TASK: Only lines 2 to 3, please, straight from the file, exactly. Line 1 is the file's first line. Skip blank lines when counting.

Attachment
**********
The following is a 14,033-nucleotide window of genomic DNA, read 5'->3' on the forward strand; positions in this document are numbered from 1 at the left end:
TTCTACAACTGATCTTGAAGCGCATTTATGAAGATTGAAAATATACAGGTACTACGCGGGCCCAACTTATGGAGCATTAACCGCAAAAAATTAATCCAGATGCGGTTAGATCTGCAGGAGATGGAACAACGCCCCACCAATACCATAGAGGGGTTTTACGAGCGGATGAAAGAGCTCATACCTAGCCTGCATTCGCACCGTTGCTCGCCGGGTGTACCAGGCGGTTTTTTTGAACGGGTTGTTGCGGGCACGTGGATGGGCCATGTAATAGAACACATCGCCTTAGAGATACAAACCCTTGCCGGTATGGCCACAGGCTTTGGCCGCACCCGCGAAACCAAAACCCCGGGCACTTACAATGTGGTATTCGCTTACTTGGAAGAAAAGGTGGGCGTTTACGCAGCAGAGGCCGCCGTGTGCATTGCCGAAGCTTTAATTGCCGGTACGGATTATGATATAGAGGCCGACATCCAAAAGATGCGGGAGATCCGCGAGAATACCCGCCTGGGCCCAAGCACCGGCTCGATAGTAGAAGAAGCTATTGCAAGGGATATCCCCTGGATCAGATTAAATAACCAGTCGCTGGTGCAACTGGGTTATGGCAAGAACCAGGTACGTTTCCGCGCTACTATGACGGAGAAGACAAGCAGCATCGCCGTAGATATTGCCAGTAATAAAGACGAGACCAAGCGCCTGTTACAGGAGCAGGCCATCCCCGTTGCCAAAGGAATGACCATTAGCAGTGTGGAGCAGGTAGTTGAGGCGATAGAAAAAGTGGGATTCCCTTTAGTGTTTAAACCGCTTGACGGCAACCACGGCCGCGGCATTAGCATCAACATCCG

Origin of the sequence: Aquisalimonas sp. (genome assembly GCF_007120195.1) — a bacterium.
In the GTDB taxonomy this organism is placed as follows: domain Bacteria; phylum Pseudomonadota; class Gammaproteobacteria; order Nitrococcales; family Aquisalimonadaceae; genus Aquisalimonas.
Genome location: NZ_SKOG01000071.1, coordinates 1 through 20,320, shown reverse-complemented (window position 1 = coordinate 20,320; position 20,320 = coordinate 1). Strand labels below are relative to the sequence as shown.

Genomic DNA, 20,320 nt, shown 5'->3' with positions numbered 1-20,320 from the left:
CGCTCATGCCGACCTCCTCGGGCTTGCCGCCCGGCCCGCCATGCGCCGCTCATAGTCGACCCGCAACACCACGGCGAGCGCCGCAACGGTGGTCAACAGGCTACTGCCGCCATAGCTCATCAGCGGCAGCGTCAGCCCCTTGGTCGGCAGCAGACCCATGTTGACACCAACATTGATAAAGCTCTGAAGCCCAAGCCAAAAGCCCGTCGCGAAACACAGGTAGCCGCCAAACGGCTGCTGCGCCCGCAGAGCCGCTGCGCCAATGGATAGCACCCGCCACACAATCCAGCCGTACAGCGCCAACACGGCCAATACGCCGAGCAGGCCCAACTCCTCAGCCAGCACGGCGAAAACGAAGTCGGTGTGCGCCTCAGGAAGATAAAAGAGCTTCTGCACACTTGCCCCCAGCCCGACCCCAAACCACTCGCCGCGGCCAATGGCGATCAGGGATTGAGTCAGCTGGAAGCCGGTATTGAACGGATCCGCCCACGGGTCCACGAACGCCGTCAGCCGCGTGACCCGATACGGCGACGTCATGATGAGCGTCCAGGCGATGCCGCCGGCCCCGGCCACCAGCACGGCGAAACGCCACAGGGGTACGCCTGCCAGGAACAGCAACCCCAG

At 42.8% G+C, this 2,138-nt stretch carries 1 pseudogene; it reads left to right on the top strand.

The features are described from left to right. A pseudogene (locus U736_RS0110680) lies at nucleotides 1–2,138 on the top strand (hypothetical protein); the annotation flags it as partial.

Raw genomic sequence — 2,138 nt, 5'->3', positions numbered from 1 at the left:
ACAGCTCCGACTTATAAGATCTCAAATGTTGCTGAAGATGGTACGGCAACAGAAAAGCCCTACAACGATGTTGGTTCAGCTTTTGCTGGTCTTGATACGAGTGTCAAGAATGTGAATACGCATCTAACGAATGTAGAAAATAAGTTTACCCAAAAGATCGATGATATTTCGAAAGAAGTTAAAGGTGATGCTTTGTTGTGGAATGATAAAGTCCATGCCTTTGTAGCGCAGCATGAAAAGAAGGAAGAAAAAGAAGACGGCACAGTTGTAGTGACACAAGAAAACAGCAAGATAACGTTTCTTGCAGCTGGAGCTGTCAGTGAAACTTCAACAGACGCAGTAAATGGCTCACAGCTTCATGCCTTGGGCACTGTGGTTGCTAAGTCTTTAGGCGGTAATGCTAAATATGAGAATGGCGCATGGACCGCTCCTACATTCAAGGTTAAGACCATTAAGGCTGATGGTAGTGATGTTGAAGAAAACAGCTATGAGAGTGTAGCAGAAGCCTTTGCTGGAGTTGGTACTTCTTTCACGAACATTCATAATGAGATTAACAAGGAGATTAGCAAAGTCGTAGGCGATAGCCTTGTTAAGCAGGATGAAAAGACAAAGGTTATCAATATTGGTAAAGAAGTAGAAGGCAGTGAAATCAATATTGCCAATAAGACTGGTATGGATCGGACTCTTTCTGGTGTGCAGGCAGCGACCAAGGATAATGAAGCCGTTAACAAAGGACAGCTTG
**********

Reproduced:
TTCTACAACTGATCTTGAAGCGCATTTATGAAGATTGAAAATATACAGGTACTACGCGGGCCCAACTTATGGAGCATTAACCGCAAAAAATTAATCCAGATGCGGTTAGATCTGCAGGAGATGGAACAACGCCCCACCAATACCATAGAGGGGTTTTACGAGCGGATGAAAGAGCTCATACCTAGCCTGCATTCGCACCGTTGCTCGCCGGGTGTACCAGGCGGTTTTTTTGAACGGGTTGTTGCGGGCACGTGGATGGGCCATGTAATAGAACACATCGCCTTAGAGATACAAACCCTTGCCGGTATGGCCACAGGCTTTGGCCGCACCCGCGAAACCAAAACCCCGGGCACTTACAATGTGGTATTCGCTTACTTGGAAGAAAAGGTGGGCGTTTACGCAGCAGAGGCCGCCGTGTGCATTGCCGAAGCTTTAATTGCCGGTACGGATTATGATATAGAGGCCGACATCCAAAAGATGCGGGAGATCCGCGAGAATACCCGCCTGGGCCCAAGCACCGGCTCGATAGTAGAAGAAGCTATTGCAAGGGATATCCCCTGGATCAGATTAAATAACCAGTCGCTGGTGCAACTGGGTTATGGCAAGAACCAGGTACGTTTCCGCGCTACTATGACGGAGAAGACAAGCAGCATCGCCGTAGATATTGCCAGTAATAAAGACGAGACCAAGCGCCTGTTACAGGAGCAGGCCATCCCCGTTGCCAAAGGAATGACCATTAGCAGTGTGGAGCAGGTAGTTGAGGCGATAGAAAAAGTGGGATTCCCTTTAGTGTTTAAACCGCTTGACGGCAACCACGGCCGCGGCATTAGCATCAACATCCG

Origin of the sequence: Aquisalimonas sp. (genome assembly GCF_007120195.1) — a bacterium.